You may also wish to include suppliers in providing feedback - especially if they experienced an e-audit. Not only should it add value to your organization, but hopefully to the supplier, as well.
     
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  8. treesei

    treesei New Member

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    Off-site, or virtual, or remote, or in a fancier way e-, auditing is not a new concept. With emails, videoteleconf, software that allows screen sharing etc., people have been doing it. Now with new technologies we can do it more efficiently (someday we may evolve and call it "smart auditing" using the hottest buzzword :p). However, I don't think it can completely replace on-site auditing. Like the posters here said, some things/senses/feelings can never be observed or gained sitting at your desk (even on-site). Nothing can replace a walk-thru down the production line to see how things are done or how a record is being filled, or to have a little chat with an operator. e-Auditing will become more and more popular but will always has its limitations. A combination of both e-auditing and onsite auditing is what I would like to do.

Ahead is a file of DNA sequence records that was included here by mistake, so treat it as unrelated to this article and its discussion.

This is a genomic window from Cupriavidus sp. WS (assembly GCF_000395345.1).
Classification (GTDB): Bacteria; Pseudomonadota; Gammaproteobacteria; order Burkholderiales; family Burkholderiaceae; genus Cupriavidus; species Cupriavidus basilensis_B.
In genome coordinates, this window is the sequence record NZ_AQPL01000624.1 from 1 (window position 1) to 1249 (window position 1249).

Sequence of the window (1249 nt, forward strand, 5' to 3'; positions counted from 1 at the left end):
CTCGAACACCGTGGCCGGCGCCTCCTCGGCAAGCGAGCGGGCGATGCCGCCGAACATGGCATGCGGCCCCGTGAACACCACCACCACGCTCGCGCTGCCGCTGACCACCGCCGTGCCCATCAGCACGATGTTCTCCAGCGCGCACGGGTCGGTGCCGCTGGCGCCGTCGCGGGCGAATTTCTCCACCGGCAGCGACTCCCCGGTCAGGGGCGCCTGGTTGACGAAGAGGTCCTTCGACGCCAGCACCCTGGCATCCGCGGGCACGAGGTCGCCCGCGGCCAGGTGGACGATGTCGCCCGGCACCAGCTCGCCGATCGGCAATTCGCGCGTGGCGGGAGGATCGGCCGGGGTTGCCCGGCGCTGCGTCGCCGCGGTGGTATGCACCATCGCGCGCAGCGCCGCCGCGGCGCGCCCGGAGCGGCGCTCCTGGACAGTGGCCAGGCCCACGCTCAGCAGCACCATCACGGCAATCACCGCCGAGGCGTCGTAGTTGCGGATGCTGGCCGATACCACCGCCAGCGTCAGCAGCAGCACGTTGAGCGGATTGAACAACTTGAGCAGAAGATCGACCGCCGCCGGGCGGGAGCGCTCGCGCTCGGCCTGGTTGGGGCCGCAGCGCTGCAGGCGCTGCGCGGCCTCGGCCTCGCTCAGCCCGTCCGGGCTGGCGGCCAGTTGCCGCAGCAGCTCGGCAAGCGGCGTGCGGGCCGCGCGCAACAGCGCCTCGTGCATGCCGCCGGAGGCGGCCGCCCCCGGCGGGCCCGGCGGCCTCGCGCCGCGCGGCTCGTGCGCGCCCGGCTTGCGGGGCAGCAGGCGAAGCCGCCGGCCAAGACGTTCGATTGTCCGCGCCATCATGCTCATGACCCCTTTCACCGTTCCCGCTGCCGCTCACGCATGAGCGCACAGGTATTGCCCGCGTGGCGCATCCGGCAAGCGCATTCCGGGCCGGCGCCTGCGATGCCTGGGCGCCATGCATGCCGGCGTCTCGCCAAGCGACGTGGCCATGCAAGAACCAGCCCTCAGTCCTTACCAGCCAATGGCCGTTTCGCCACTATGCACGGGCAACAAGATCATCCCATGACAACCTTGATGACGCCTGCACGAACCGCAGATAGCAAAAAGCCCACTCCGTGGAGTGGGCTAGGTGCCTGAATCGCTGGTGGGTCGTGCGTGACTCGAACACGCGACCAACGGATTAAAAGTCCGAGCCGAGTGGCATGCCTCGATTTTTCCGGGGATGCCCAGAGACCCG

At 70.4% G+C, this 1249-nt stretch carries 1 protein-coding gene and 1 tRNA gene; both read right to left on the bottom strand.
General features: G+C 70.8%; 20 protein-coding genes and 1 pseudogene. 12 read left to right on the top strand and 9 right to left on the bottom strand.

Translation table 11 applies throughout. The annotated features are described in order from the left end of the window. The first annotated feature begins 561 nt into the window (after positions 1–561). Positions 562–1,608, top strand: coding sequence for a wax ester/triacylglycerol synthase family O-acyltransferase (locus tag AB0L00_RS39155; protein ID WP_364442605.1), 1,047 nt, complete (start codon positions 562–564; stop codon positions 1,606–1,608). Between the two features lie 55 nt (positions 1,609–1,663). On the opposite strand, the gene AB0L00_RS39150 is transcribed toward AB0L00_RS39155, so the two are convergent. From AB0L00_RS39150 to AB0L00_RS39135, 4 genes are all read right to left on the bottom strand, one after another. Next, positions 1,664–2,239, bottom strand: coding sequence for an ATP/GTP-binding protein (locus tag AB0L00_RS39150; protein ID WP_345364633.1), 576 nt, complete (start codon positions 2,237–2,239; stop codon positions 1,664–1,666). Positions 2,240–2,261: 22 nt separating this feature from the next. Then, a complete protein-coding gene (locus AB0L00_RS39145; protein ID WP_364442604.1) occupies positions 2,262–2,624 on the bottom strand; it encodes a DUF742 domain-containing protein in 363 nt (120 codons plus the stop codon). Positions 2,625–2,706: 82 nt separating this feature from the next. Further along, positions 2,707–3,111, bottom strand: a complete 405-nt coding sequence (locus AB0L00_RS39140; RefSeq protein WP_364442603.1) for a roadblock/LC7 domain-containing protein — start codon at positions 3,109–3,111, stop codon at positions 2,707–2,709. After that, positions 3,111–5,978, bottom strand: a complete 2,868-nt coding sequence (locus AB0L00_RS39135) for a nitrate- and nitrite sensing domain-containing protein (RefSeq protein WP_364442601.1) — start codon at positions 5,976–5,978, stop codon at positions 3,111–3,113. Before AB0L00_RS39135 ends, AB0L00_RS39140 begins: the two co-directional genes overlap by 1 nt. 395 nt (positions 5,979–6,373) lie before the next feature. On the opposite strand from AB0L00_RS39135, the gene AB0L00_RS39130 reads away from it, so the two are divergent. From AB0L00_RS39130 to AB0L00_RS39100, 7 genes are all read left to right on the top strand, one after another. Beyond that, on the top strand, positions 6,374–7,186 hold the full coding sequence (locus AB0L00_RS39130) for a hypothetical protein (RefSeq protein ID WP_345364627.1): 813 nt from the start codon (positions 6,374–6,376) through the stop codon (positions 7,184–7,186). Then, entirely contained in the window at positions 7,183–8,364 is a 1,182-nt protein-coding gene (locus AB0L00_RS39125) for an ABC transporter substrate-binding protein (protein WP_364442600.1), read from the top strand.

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  9. Andy Nichols

    Andy Nichols Moderator Staff Member

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    Not that it's a criterion by which to evaluate your use, but the CB accreditation bodies don't really embrace it... It has to be fairly unique circumstances. To me it's like a "long distance relationship"...;):confused::Do_O
     
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  10. MCW8888

    MCW8888 Well-Known Member

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    Thank you for the insight. This may help us OEM suppliers to address the requirement for Supplier Development 7.4.2.1